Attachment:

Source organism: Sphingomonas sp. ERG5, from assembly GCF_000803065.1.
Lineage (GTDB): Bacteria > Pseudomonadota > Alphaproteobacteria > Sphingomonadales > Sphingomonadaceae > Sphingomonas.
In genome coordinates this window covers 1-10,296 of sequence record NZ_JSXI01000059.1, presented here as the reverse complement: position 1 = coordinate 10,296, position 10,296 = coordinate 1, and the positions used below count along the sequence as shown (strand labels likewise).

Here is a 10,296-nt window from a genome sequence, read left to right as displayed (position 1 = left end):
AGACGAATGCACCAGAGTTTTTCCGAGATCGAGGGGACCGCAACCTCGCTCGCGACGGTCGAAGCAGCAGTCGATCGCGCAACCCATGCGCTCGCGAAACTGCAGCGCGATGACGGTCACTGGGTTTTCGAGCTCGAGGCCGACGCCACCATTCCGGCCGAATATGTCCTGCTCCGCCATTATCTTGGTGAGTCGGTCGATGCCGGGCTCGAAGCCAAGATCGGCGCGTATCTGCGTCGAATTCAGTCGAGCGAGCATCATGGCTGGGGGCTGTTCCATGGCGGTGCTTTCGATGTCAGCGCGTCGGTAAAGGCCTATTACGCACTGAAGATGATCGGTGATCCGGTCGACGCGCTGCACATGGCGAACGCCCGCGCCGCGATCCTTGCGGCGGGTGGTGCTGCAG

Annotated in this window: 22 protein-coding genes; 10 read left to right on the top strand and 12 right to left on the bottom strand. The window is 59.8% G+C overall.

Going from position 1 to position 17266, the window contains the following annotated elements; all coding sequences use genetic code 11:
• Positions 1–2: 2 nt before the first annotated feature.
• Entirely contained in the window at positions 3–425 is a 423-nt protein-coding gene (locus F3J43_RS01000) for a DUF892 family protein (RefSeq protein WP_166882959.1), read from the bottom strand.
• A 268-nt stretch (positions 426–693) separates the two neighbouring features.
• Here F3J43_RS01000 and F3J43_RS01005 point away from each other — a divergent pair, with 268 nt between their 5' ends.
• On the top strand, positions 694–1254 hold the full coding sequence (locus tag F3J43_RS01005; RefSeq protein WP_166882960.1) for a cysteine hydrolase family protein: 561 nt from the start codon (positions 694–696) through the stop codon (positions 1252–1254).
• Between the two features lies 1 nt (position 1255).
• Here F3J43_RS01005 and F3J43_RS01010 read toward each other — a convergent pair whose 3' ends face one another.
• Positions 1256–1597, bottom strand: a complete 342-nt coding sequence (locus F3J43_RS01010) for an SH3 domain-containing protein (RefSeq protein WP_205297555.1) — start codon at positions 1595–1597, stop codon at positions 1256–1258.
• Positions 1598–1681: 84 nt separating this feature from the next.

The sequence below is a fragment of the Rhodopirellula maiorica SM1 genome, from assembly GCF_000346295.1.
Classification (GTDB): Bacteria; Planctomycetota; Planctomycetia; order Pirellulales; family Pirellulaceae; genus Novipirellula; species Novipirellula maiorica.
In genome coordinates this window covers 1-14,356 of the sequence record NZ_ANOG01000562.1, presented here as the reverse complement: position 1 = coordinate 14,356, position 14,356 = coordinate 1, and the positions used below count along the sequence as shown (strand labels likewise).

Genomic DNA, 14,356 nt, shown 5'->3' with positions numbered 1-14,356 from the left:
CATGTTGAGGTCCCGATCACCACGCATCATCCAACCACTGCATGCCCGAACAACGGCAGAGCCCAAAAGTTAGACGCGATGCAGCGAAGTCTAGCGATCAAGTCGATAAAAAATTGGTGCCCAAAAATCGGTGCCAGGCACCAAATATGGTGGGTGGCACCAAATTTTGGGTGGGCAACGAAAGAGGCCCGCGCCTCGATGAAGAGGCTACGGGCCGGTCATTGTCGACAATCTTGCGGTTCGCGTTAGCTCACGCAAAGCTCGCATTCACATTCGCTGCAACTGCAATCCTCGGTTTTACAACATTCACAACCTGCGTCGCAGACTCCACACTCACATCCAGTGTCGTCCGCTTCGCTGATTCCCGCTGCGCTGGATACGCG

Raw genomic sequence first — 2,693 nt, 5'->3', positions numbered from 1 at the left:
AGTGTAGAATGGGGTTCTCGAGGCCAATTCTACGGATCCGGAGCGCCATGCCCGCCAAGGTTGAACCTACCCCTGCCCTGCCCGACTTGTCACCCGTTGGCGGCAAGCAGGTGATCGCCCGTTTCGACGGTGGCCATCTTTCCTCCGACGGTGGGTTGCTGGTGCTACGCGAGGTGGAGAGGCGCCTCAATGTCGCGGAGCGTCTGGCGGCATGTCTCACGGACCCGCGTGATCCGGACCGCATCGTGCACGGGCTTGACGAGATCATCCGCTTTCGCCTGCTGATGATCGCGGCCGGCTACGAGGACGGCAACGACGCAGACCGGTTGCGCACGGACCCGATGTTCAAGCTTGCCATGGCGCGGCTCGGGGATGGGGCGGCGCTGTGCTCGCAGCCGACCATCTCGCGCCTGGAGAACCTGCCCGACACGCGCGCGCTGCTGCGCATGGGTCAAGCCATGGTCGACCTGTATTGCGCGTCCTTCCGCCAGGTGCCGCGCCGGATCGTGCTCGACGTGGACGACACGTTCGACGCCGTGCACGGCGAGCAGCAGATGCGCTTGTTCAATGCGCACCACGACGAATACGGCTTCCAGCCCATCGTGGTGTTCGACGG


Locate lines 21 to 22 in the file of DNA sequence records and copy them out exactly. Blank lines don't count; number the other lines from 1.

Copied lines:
CATGTTGAGGTCCCGATCACCACGCATCATCCAACCACTGCATGCCCGAACAACGGCAGAGCCCAAAAGTTAGACGCGATGCAGCGAAGTCTAGCGATCAAGTCGATAAAAAATTGGTGCCCAAAAATCGGTGCCAGGCACCAAATATGGTGGGTGGCACCAAATTTTGGGTGGGCAACGAAAGAGGCCCGCGCCTCGATGAAGAGGCTACGGGCCGGTCATTGTCGACAATCTTGCGGTTCGCGTTAGCTCACGCAAAGCTCGCATTCACATTCGCTGCAACTGCAATCCTCGGTTTTACAACATTCACAACCTGCGTCGCAGACTCCACACTCACATCCAGTGTCGTCCGCTTCGCTGATTCCCGCTGCGCTGGATACGCG

Raw genomic sequence first — 2,693 nt, 5'->3', positions numbered from 1 at the left: